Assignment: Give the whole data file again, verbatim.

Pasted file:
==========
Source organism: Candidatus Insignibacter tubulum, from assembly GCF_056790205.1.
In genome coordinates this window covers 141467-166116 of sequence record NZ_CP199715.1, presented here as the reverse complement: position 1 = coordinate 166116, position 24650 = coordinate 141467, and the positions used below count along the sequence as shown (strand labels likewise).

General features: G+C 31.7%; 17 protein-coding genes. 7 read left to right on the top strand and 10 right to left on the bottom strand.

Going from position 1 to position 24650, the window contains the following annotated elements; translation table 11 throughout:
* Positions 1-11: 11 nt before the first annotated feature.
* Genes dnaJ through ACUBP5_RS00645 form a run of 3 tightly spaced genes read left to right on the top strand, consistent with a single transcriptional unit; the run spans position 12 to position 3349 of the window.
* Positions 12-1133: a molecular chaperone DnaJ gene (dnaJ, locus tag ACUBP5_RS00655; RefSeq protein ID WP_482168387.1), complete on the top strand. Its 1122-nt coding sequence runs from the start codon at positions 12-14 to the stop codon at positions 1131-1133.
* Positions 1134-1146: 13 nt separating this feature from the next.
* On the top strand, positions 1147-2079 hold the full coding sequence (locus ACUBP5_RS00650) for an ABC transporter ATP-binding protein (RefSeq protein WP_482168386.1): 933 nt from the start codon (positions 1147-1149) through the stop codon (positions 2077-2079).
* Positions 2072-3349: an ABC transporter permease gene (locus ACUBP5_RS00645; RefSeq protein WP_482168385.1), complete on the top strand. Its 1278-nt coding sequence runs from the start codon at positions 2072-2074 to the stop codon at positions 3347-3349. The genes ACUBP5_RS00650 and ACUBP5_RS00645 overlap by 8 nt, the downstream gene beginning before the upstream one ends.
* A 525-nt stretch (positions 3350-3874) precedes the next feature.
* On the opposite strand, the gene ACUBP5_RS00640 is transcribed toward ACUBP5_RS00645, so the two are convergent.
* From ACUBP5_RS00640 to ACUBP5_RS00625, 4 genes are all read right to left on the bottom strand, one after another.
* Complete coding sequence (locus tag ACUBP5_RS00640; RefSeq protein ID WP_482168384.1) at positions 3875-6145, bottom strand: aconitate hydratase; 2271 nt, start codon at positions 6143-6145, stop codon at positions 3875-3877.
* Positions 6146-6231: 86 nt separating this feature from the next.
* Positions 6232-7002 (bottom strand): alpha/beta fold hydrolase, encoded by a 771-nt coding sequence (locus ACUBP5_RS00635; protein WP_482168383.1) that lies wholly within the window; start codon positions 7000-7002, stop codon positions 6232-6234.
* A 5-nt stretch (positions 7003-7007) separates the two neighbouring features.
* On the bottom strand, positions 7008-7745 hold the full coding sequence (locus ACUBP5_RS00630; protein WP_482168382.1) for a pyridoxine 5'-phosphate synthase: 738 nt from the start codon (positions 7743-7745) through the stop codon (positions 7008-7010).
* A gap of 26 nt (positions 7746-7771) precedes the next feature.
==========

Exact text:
Source organism: Candidatus Insignibacter tubulum, from assembly GCF_056790205.1.
In genome coordinates this window covers 141467-166116 of sequence record NZ_CP199715.1, presented here as the reverse complement: position 1 = coordinate 166116, position 24650 = coordinate 141467, and the positions used below count along the sequence as shown (strand labels likewise).

General features: G+C 31.7%; 17 protein-coding genes. 7 read left to right on the top strand and 10 right to left on the bottom strand.

Going from position 1 to position 24650, the window contains the following annotated elements; translation table 11 throughout:
* Positions 1-11: 11 nt before the first annotated feature.
* Genes dnaJ through ACUBP5_RS00645 form a run of 3 tightly spaced genes read left to right on the top strand, consistent with a single transcriptional unit; the run spans position 12 to position 3349 of the window.
* Positions 12-1133: a molecular chaperone DnaJ gene (dnaJ, locus tag ACUBP5_RS00655; RefSeq protein ID WP_482168387.1), complete on the top strand. Its 1122-nt coding sequence runs from the start codon at positions 12-14 to the stop codon at positions 1131-1133.
* Positions 1134-1146: 13 nt separating this feature from the next.
* On the top strand, positions 1147-2079 hold the full coding sequence (locus ACUBP5_RS00650) for an ABC transporter ATP-binding protein (RefSeq protein WP_482168386.1): 933 nt from the start codon (positions 1147-1149) through the stop codon (positions 2077-2079).
* Positions 2072-3349: an ABC transporter permease gene (locus ACUBP5_RS00645; RefSeq protein WP_482168385.1), complete on the top strand. Its 1278-nt coding sequence runs from the start codon at positions 2072-2074 to the stop codon at positions 3347-3349. The genes ACUBP5_RS00650 and ACUBP5_RS00645 overlap by 8 nt, the downstream gene beginning before the upstream one ends.
* A 525-nt stretch (positions 3350-3874) precedes the next feature.
* On the opposite strand, the gene ACUBP5_RS00640 is transcribed toward ACUBP5_RS00645, so the two are convergent.
* From ACUBP5_RS00640 to ACUBP5_RS00625, 4 genes are all read right to left on the bottom strand, one after another.
* Complete coding sequence (locus tag ACUBP5_RS00640; RefSeq protein ID WP_482168384.1) at positions 3875-6145, bottom strand: aconitate hydratase; 2271 nt, start codon at positions 6143-6145, stop codon at positions 3875-3877.
* Positions 6146-6231: 86 nt separating this feature from the next.
* Positions 6232-7002 (bottom strand): alpha/beta fold hydrolase, encoded by a 771-nt coding sequence (locus ACUBP5_RS00635; protein WP_482168383.1) that lies wholly within the window; start codon positions 7000-7002, stop codon positions 6232-6234.
* A 5-nt stretch (positions 7003-7007) separates the two neighbouring features.
* On the bottom strand, positions 7008-7745 hold the full coding sequence (locus ACUBP5_RS00630; protein WP_482168382.1) for a pyridoxine 5'-phosphate synthase: 738 nt from the start codon (positions 7743-7745) through the stop codon (positions 7008-7010).
* A gap of 26 nt (positions 7746-7771) precedes the next feature.